The domain theory of magnetism explains what happens inside materials when magnetized. All large magnets are made up of smaller magnetic regions, or domains. The magnetic character of domains comes from the presence of even smaller units, called dipoles.
Dipoles are called north and south by convention. They interact with their neighboring dipoles; if they align with all the poles in one direction, then a larger magnetic domain is produced.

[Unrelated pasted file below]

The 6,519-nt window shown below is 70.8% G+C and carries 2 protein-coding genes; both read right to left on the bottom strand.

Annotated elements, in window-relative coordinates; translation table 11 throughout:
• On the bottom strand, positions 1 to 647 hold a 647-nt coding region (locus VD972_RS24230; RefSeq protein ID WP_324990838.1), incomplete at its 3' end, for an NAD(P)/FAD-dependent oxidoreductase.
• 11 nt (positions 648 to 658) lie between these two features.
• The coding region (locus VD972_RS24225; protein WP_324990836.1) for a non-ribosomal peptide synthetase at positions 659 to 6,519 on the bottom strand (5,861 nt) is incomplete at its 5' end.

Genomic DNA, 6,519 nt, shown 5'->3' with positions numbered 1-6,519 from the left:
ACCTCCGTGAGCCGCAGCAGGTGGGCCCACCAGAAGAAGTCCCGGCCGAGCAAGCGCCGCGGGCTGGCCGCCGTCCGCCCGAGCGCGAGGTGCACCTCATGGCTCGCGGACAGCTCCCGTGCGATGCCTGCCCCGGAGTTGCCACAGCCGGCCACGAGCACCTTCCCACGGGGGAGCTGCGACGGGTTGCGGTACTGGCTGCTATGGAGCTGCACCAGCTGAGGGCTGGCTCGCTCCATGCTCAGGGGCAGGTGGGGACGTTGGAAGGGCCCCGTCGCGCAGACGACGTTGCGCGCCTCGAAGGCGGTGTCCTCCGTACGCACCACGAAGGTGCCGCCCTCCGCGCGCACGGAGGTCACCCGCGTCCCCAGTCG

Atoms are arranged in such a way in most materials that the magnetic orientation of one electron cancels out the orientation of another electron; however, other ferromagnetic substances such as iron are different. The atomic makeup of these substances is such that smaller groups of atoms band together into areas called domains; in these, all the electrons have the same magnetic orientation.